Twitter has begun introducing a series of features aimed at highlighting the news and events of the day. The company has also updated how Moments are displayed in the official Twitter app. According to Twitter, the goal of the changes is to make it easier for users to follow the news without having to know which accounts, hashtags, and Moments to follow.
Current events is the primary focus of the new Twitter features, many of which will not be rolled out for weeks or months according to a Twitter blog post. The Explore tab now includes breaking news stories displayed as captioned image banners across the top of the section. Tapping into a story opens a collection of images, video, and tweets in a horizontally scrolling narrative.
Below the highlighted story, Explore is divided into separate sections according to topic. My sections include ‘Trends for you,’ and ‘Today’s Moments’ followed by topical tabs like Software Engineers, Gal Godot, Technology Journalists, and Indie Game Developers. The quality of the content of each section is hit or miss. As you can see from the screenshot below, Twitter’s definition of ‘Software Engineer’ is loose and I got a section full of tweets about Gal Godot because, as Twitter helpfully explains, I liked an MKBHD tweet that mentioned her.
In the coming months, Twitter plans to add breaking and personalized news at the top of users’ feeds similar to the sports news feature that the company introduced in 2017. Twitter has said that it plans to start sending users push notifications based on their interests in the coming weeks too. From Twitter’s blog post, it appears these will be turned on by default requiring anyone who doesn’t want to see the notifications to turn them off:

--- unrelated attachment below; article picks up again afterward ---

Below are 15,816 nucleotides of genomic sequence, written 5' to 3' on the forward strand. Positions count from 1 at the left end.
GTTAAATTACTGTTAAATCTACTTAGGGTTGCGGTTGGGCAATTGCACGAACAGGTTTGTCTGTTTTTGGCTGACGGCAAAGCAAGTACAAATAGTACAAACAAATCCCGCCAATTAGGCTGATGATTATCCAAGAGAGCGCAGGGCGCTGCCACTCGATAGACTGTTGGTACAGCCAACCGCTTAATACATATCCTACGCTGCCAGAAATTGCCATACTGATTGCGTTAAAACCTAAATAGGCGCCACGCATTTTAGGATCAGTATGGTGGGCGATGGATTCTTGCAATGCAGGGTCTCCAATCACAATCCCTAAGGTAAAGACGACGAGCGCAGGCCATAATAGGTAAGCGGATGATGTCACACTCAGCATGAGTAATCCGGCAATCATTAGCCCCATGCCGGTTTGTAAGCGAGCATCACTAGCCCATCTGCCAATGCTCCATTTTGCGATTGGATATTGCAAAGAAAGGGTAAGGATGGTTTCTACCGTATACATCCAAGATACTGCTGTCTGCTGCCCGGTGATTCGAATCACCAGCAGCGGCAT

Now we’re experimenting with sending notifications to you based on your interests (like who you follow and what you Tweet about), so you won’t miss a beat. You can always turn off these notifications by going to your recommendations settings and toggling to not see news.
Twitter is also changing Moments to scroll vertically like your timeline and adding a dedicated World Cup page.
None of these changes has a meaningful impact on my Twitter use because I use a third-party client, but they still bother me. I prefer to manage what I see on Twitter myself. Twitter may think it knows what I want to see, but judging from the suggestions in my Explore tab today, it’s ability to do that is questionable. Also, the addition of notifications that will be turned on by default strikes me as tone deaf considering current efforts of companies like Google and Apple to help users better manage notifications.
For now, the changes are contained mainly in the Explore tab. It will be interesting to see how users react when the changes spread to targeted news in their timelines and they begin receiving push notifications about raccoons climbing skyscrapers.